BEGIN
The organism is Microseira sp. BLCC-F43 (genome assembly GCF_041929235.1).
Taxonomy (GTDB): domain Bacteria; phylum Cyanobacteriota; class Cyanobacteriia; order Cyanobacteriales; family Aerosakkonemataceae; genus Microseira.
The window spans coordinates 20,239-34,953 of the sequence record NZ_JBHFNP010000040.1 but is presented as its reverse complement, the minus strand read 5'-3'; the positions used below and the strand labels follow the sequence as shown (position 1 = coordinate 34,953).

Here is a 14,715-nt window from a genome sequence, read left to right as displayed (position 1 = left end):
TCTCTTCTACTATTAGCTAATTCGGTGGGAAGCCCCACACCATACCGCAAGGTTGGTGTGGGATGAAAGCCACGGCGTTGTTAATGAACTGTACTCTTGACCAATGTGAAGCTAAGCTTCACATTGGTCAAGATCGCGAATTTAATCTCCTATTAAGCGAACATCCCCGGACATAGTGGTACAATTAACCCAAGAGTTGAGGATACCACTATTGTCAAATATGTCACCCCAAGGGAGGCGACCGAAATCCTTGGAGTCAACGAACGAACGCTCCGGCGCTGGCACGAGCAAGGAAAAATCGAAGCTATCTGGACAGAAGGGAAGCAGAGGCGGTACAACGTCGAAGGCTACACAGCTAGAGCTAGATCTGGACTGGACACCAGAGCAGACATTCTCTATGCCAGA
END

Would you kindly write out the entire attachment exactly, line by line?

The organism is Microseira sp. BLCC-F43 (genome assembly GCF_041929235.1).
Taxonomy (GTDB): domain Bacteria; phylum Cyanobacteriota; class Cyanobacteriia; order Cyanobacteriales; family Aerosakkonemataceae; genus Microseira.
The window spans coordinates 20,239-34,953 of the sequence record NZ_JBHFNP010000040.1 but is presented as its reverse complement, the minus strand read 5'-3'; the positions used below and the strand labels follow the sequence as shown (position 1 = coordinate 34,953).

Here is a 14,715-nt window from a genome sequence, read left to right as displayed (position 1 = left end):
TCTCTTCTACTATTAGCTAATTCGGTGGGAAGCCCCACACCATACCGCAAGGTTGGTGTGGGATGAAAGCCACGGCGTTGTTAATGAACTGTACTCTTGACCAATGTGAAGCTAAGCTTCACATTGGTCAAGATCGCGAATTTAATCTCCTATTAAGCGAACATCCCCGGACATAGTGGTACAATTAACCCAAGAGTTGAGGATACCACTATTGTCAAATATGTCACCCCAAGGGAGGCGACCGAAATCCTTGGAGTCAACGAACGAACGCTCCGGCGCTGGCACGAGCAAGGAAAAATCGAAGCTATCTGGACAGAAGGGAAGCAGAGGCGGTACAACGTCGAAGGCTACACAGCTAGAGCTAGATCTGGACTGGACACCAGAGCAGACATTCTCTATGCCAGA